But at the end of my funded research project in 2004, I was stumped. Yes, I had a lot of stories, and yes, the waters were interesting and people appreciated them, for both their health-related properties as well as their value for recreation, agriculture, and other purposes. And indeed, people saw that climate change was happening in their valley, and that it could affect their lives and the lives of their children. But their response to this recognition was to say, “oh, well”—and if the problems became too serious, then they would just have to move. Downstream. Where the water supply was very clearly not going to be better than it was in their home at the top of the watershed. If the water resources became insufficient or problematic in some other way there, then how might moving to a lower altitude make that problem better? It did not make sense to me. This was not about lack of “belief” in climate change, or about failure to recognize potential problems in their own lives. No, it was sheer paralysis. The leap to action at home was too much to contemplate.
After spending a sabbatical year learning how to be a climate modeler, and trying to understand whether this gap in understanding related to the information that was produced by modelers of climate and environment and disseminated through the media, I concluded that the only way forward was to start at the other end—with the goal of transforming our energy systems, one of the key drivers of climate change. By developing strategies for creating a lower carbon society, we could focus attention on the nexus of climate, water, and energy, and get away from the polarizing discourse of climate change in the twenty-first century, especially in the USA and my own energy-colony state of Wyoming. Could rationales related to health, food, and economic benefits compel more people to act in ways that would reduce greenhouse gasses in the end? More than just stories are needed now, but stories continue to be a very important resource for the toolbox. Along with powerful narratives, we need dynamic models, data, images, artistic representations, and every other sensorial mode of communication we can imagine.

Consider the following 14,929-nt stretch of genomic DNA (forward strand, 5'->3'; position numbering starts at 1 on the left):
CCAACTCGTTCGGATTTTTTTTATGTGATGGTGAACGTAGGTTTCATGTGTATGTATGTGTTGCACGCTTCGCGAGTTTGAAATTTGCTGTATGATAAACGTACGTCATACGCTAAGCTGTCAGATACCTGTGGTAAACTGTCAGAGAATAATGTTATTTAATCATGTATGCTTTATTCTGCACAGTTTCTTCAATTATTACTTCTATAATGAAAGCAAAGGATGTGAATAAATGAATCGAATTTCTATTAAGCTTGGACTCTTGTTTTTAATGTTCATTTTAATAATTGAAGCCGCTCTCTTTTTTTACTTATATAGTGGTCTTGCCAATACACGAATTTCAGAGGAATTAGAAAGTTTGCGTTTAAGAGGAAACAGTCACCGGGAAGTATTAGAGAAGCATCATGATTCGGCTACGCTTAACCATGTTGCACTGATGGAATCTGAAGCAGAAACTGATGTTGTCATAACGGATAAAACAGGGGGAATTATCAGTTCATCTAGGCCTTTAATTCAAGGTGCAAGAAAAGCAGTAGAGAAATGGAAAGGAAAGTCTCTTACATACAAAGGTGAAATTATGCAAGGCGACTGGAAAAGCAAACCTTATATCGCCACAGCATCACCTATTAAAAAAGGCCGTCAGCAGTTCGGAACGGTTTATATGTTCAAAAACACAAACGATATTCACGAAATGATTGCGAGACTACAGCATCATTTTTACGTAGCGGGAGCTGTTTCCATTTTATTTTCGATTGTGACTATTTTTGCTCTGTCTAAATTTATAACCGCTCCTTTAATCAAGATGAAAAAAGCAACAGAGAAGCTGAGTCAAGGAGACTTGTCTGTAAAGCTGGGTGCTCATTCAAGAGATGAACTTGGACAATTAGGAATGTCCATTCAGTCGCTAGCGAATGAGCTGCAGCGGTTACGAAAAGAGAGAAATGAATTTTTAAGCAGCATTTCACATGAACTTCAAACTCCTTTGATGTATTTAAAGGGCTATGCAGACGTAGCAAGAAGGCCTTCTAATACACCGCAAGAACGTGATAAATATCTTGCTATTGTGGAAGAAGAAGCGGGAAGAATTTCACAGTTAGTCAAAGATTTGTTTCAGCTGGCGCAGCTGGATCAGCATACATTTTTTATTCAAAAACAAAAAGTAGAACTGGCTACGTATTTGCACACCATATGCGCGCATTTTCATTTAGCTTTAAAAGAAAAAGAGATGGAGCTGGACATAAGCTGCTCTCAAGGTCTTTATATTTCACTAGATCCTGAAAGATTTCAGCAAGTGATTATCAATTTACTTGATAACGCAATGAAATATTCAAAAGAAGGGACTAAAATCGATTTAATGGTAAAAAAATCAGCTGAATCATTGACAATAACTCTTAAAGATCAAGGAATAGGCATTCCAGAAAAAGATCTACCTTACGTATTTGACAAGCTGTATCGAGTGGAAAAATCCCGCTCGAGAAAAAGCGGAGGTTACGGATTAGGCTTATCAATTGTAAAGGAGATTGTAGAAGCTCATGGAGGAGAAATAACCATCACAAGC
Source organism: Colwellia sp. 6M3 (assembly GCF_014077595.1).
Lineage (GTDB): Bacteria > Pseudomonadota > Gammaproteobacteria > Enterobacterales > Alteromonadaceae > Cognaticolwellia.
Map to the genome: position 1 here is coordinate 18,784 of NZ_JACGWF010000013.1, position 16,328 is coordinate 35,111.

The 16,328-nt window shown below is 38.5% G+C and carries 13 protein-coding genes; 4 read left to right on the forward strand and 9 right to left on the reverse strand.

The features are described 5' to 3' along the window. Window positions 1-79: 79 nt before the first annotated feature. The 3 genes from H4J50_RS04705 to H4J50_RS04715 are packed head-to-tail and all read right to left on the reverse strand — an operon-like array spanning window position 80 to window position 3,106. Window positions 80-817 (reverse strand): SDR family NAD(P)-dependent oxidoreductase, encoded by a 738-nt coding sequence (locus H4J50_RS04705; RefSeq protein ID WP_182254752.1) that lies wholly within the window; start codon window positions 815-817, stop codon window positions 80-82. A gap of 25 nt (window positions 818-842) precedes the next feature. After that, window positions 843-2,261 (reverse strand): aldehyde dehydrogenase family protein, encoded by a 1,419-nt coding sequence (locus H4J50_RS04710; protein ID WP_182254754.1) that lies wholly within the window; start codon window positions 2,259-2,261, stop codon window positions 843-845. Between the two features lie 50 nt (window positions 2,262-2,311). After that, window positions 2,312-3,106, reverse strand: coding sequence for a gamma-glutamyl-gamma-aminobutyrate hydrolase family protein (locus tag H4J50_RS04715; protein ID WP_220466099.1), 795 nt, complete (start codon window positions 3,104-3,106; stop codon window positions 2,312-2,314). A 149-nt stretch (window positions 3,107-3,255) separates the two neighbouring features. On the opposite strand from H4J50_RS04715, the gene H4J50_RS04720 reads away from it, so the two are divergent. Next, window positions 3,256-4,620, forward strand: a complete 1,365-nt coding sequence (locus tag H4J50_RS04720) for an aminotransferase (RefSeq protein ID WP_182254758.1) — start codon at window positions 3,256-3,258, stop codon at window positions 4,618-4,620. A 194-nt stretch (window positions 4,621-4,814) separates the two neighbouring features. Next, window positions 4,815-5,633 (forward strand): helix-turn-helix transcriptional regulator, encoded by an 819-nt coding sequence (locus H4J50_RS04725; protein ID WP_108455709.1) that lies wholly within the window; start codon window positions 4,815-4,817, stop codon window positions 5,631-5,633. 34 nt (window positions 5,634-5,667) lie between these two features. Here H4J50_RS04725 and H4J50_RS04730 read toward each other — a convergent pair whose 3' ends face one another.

I returned to India in 2013, this time to look at energy transitions and paths to a sustainable future. How can we reimagine the possibilities? Following six months in Auroville, an intentional community with a commitment to sustainability, I began to work on the problem of energy transitions at home in Wyoming, the main coal-producing state (40 percent of national production originates there), exploring options related to novel biomass-based energy systems. Issues of siting and scale are central to identifying strategies that will be effective in specific local, social-ecological systems, and these can only be developed in consultation with local communities.
So here I am, in Munich at the Rachel Carson Center, collaborating with my husband, environmental geochemist Carrick Eggleston, to explore the nexus of energy, water, and climate change (among other things!) through the use of dynamic models and engaging narratives. We hope to assemble a kit for twenty-first century integration of social-ecological systems across disciplines, a template for helping people from different communities—in the USA, India, Switzerland, and beyond—think through the environmental and sociocultural changes they are experiencing in their local communities, and make plans for the future they desire. The opportunity to interact with scholars from around the world, who are working on similar problems across time and space, is a great privilege. New possibilities for action will only come from the kind of interdisciplinary cross-fertilization that the Carson Center encourages; reproducing our old silos will only give the same old results.